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D.C. Jail Video Visits Prompt Complaints
September 19, 2012 | Telepresence Options
In most traditional jails and prisons, visitors speak to inmates over the phone and with a pane of plexiglass separating the two. But as of mid-July, the friends and family of those detained at the D.C. Jail have been ushered into a room lined with TV screens and video cameras at a nearby building. Gone are the in-person visits, replaced instead with a form of video-conferencing that D.C. corrections officials laud for its convenience and prison rights activists lambast for removing the last human contact that many inmates have to the outside world.
At a community meeting called by D.C. Council Chair Phil Mendelson in Deanwood yesterday, Thomas Faust, the director of the D.C. Department of Corrections, defended the system, saying that the 54 monitors located outside of the D.C. Jail allow more visits, spare visitors the unpleasant experience of going through the jail's security and are more cost-effective.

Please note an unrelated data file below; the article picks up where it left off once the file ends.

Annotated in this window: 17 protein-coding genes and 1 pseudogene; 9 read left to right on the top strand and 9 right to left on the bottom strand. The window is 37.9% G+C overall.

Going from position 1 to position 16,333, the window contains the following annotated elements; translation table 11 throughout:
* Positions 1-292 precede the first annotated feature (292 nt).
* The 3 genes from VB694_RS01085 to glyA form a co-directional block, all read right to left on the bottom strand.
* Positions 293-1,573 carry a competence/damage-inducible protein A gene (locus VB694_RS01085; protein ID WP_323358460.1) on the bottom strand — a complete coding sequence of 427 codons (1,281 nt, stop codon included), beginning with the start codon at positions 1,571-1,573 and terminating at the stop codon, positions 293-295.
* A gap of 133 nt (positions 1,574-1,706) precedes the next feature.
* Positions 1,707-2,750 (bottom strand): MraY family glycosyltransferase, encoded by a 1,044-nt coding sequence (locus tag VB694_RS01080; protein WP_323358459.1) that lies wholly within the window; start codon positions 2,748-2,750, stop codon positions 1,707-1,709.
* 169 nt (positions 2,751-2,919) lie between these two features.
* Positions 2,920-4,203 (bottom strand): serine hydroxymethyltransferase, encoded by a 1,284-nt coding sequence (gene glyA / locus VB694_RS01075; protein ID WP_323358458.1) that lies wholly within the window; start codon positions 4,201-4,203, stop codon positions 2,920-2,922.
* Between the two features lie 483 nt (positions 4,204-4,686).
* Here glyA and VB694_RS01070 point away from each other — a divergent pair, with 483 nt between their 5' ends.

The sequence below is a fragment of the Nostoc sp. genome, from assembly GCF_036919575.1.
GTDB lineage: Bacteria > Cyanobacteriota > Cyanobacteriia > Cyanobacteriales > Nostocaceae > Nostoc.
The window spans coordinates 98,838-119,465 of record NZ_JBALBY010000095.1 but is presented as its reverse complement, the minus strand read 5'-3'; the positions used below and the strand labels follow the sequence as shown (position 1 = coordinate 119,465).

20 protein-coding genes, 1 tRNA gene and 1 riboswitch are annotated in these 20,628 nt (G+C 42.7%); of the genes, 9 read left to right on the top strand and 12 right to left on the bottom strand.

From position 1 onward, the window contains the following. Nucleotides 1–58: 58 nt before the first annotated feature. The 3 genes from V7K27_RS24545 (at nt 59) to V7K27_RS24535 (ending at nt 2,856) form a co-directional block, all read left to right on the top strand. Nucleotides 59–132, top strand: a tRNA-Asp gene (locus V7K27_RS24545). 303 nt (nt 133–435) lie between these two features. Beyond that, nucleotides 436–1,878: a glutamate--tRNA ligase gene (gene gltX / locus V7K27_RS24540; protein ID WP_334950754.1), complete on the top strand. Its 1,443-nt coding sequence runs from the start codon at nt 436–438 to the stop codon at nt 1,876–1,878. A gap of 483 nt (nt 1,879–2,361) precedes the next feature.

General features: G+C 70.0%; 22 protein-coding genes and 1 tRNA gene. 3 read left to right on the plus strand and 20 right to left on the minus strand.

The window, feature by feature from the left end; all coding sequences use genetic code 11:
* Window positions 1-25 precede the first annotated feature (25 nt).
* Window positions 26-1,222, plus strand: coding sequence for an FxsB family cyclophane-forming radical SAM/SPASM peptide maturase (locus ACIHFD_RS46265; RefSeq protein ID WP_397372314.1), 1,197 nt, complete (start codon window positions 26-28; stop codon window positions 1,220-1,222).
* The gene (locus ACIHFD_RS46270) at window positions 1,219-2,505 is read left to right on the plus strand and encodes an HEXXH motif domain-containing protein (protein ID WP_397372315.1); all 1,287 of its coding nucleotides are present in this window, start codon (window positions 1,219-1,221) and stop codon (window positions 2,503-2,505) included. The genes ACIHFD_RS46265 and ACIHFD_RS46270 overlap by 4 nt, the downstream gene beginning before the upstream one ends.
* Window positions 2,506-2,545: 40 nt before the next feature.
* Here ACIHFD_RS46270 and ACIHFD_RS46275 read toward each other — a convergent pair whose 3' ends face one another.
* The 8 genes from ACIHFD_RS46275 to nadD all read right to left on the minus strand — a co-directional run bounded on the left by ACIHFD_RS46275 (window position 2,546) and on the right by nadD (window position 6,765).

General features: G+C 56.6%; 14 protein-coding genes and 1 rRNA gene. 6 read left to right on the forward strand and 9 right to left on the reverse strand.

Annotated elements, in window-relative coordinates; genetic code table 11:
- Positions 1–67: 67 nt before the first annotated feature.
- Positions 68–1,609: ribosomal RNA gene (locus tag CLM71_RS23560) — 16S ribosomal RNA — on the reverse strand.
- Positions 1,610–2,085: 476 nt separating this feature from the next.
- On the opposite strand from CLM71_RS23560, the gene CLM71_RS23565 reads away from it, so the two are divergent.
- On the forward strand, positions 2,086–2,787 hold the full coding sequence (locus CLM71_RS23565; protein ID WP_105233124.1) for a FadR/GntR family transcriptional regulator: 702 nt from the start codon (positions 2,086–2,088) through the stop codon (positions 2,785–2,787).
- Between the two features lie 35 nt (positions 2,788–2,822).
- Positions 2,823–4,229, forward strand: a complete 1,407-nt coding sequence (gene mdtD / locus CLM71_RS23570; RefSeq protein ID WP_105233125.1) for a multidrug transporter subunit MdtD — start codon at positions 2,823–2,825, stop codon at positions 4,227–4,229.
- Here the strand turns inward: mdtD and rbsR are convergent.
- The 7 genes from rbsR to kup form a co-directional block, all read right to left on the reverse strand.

All told, he explained, the jail can now handle 400 visits a day, has expanded visiting times from two 30-minute sessions a week to two 45-minute sessions, and offers weekend visits. All of this, he argued, at substantial savings over in-person visits--the video visits cost some $420,000 less a year in staffing costs. The point of the video visitation system--provided free of charge by the company that runs the jail's phone system--he said, was to "increase accessibility for family and friends."
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